dec11 fragrance

December 10, 1998

fragranceBy KATE COLEMAN / Staff Writer

photo: RIC DUGAN / staff photographer

So you have a big date this weekend.

You want to look your best.

You probably want to smell wonderful, too.

Should you head to the department store for the cologne that has the most alluring advertisement promising romance and undying love? Or should you head to the bakery or candy store instead?

Get a whiff of this.

[cont. from lifestyle]

In the world of aromatherapy, several scents are considered arousal scents, according to Maria Spencer, owner of the Bath House, a shop and spa in Berkeley Springs, W.Va. These include ylang-ylang, jasmine, rose, sandalwood, geranium and patchouli. Generally, women are thought to prefer florals, and men prefer food scents including cinnamon and vanilla, Spencer says.


Dr. Alan Hirsch studied the link between odors and sexual arousal and got unexpected results. The neurologist and psychiatrist is neurological director of the Smell and Taste Treatment Research Foundation in Chicago and author of "Scentsational Sex, The Secret to Using Aroma for Arousal."

Aware of the link between sexual behavior and the sense of smell established in animal studies, Hirsch set out to learn if loss of the ability to smell can lead to loss of sexual functioning, and if odors might be necessary for sexual arousal.

In his first study in 1994, 25 male medical student volunteers wore surgical masks infused with one odor for one minute. Common floral scents and perfumes were used, as was the scent of baked cinnamon buns, included as a control to be compared with the other scents thought to be associated with sexual or romantic settings.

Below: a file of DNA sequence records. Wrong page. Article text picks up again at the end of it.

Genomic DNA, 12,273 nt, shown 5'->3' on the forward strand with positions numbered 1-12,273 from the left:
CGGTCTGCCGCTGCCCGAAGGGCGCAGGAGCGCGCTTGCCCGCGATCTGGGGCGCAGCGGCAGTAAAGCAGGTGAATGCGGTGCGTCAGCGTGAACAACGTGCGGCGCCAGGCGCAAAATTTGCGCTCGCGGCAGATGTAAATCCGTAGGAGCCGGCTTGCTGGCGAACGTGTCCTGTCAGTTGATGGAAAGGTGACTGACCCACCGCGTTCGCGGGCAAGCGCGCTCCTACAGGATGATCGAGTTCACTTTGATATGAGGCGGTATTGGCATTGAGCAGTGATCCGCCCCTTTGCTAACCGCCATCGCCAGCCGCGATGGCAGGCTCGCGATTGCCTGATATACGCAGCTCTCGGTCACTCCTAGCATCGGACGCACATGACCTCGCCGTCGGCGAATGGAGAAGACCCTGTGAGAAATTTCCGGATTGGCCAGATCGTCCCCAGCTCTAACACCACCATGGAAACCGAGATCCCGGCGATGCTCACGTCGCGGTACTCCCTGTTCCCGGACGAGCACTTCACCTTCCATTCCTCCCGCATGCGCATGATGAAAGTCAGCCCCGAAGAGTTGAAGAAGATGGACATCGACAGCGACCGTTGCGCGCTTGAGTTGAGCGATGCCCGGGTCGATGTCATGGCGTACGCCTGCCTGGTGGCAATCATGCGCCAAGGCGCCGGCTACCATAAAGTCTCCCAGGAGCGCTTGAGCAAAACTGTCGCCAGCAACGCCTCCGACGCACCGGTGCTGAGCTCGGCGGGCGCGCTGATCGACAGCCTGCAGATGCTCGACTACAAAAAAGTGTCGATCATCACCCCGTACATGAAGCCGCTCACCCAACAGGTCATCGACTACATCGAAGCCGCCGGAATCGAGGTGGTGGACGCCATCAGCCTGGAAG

To Hirsch's surprise, the cinnamon buns caused the greatest amount of arousal.

He questioned his results, asking if they might mean that the medical students were hungry.

A 1995 study included 31 males ranging in age from 18 to 64. Thirty scents were used - some in combination - and the test subjects were exposed to a total of 46 scents.

The winner was a combination of lavender and pumpkin pie. Cinnamon buns did well again. Others included a combination of licorice and doughnuts and doughnuts and pumpkin pie. Older men in the study had a stronger response to vanilla.

Hirsch admits not knowing why men respond so strongly to food odors, but he has some theories. One is that the odors had a relaxing effect. Another is that the odors brought about what Hirsch calls a Pavlovian conditioned response: In a primitive way, the food smells reminded men of their lovers and stimulated arousal. Hirsch also theorizes that since some of the tested odors - jasmine and peppermint, for example - are associated with alertness, the men were more aware of their entire environment, including sexual clues.

Hirsch also offers an evolutionary explanation. Early humans spent a lot of their time looking for food. When they gathered at the site of animal kills, they had the opportunity to procreate.

How about women?

In 1997, the Smell and Taste Treatment Research Foundation undertook a similar study of 30 women, 18 to 40 years old, and got different, more complex results.

While no tested odor decreased arousal in the men, several smells impaired the women's arousal. Cherry and charcoal barbecue smoke were the biggest turnoffs. Male's colognes had minimal negative effect, female perfumes a tiny positive effect.

Most arousing odors were the same for most men in Hirsch's studies, but there were many more individual differences among the women in the study.

The odor of lavender and pumpkin pie stimulated some arousal in the women, but it was edged out by the aroma of Good & Plenty or Liquorice Allsorts candy and cucumber. Banana-nut bread, popular perfumes and baby powder also got positive results.

One possible explanation is a nostalgic response that tends to induce a relaxed mood and remove inhibition, according to Hirsch. The smell of baby powder made the women recall their childhoods, he believes.

Hirsch admits that his study has a light tone, but says that it was undertaken for serious reasons and has serious applications. It has tremendous application in impotence, he believes. He also thinks the research may benefit nonorgasmic women.

It makes scents.

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